This is the first community study using live plants under user conditions as a physical and chemical barrier to prevent mosquitoes entering rural homes. The results are extremely encouraging with a strongly statistically significant reduction in both of the primary malaria vector mosquitoes An. gambiae s.s. (56%) and An. funestus s.s. (83%); in addition to nuisance mosquitoes, which is important to ensure user acceptability through a perceived reduction in mosquito bites [16]. Data were collected under real-life conditions, with a large number of potential sources of variation, but Lantana was consistently associated with lower indoor densities of mosquitoes. Households were assigned treatments randomly and only sampled once to prevent the bednets distributed to those houses from which we sampled mosquitoes confounding the results. This means that data were more variable than if we had conducted a repeated measures design, however the Lantana still had a consistent effect. The strong association between mosquitoes as a cause of malaria by community members, but low use of bednets and high use of environmental management indicates that people want to reduce mosquitoes but are unable to afford the means to do so. For this reason, the use of plants may be useful in this region.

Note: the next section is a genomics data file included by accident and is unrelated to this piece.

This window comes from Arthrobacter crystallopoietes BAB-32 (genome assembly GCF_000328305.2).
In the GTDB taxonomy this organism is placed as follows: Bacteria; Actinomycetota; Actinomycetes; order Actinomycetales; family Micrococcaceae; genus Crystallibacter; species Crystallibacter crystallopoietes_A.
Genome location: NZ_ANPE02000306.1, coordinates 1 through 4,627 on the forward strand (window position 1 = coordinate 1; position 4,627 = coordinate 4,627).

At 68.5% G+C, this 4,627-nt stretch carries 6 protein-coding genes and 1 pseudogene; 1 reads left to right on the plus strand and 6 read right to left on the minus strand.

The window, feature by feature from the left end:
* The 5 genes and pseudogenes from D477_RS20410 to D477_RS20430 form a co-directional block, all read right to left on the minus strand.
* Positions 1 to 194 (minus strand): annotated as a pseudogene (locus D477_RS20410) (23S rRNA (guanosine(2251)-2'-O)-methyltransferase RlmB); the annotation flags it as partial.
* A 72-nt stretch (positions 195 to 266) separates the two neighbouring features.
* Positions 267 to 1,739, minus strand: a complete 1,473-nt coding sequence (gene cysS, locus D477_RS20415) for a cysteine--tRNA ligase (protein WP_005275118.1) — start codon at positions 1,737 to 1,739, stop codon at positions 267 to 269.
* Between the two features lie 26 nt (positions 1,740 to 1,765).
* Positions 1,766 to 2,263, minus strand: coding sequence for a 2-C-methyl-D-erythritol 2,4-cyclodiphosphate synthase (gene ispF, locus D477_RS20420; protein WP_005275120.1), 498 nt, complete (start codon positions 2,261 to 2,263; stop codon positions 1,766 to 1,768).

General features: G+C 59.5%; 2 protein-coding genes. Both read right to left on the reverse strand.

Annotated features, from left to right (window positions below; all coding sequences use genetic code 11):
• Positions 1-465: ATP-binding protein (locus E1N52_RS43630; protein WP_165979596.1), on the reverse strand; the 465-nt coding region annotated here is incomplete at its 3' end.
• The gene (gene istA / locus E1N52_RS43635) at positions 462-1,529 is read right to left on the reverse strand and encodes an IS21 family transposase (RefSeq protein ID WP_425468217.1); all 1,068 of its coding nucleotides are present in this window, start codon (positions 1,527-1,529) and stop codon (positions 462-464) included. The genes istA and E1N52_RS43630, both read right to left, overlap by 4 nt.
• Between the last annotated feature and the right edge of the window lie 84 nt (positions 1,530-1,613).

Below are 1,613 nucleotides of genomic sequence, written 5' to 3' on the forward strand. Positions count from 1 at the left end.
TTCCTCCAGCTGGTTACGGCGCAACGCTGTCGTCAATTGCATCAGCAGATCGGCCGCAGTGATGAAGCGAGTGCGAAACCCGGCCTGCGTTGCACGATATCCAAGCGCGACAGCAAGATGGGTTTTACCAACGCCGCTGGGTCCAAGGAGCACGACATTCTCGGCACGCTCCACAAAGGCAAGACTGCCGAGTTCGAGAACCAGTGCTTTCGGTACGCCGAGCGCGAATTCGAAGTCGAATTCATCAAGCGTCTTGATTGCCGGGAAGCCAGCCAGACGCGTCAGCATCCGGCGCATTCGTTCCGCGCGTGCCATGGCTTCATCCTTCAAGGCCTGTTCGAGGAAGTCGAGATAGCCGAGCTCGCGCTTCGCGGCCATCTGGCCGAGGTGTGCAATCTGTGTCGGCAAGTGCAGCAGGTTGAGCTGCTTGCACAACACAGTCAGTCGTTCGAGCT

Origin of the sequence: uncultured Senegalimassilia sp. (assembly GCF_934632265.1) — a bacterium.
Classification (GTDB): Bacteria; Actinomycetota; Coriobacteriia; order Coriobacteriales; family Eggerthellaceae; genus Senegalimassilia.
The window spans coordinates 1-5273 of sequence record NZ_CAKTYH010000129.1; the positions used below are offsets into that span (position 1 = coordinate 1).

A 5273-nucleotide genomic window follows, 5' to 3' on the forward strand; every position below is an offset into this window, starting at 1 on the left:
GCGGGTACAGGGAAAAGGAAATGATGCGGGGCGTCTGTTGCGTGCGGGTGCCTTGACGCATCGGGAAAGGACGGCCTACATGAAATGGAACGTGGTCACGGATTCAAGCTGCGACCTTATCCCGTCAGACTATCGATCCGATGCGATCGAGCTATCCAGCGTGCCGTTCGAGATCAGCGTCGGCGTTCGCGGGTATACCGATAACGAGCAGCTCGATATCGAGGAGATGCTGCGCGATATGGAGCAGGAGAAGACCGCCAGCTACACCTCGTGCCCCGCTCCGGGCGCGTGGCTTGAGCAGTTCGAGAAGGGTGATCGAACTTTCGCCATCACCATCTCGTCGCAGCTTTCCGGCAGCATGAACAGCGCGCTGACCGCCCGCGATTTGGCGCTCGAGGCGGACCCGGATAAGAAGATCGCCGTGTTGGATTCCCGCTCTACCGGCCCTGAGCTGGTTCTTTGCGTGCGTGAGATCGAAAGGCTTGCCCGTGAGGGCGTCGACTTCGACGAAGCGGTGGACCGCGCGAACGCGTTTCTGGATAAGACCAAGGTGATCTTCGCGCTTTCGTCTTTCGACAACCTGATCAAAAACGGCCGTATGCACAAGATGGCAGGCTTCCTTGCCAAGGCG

Lantana has several important qualities that make it effective in preventing mosquito house entry. It contains a variety of terpines and alkaloids, including high quantities of caryophylene [18] that has good repellent efficacy against An. gambiae s.s. [19]. In addition to caryophyllene, the essential oil derived from the leaves contains high quantities of eucalyptol, alpha-humelene and germacrene that are toxic to mosquito adults [20]. The efficacy of Lantana as a mosquito repellent has been demonstrated by a number of authors, the most notable of which was a controlled field study conducted in Kenya with the same vector species [21]. In this study, Seyoum et al used ten potted plants hung close to the eaves of four houses over 24 nights, and also used CDC LT as a proxy for human exposure to host seeking mosquitoes [22]. The authors demonstrated a 27.22% (95% C.I. 0.04–47.16) reduction in house entry of An. gambiae s.l. (mainly An. arabiensis) which is half that observed in our study. The Kenyan study [21], did not demonstrate repellent efficacy against An. funestus, contrary to the significant 83% reduction seen in this study. The reason for this difference may be related to mosquito density as the average nightly catch of anophelines in the Kenyan study was >300, whereas we collected <5 anophelines per night. In addition, Seyoum et al. noted that An. funestus in Western Kenya have low sensitivity to repellents [23]. However, it is important to consider that the plants used in this study were over 80 cm tall and as such will have emitted a greater amount of volatile compounds than those potted plants used by Seyoum.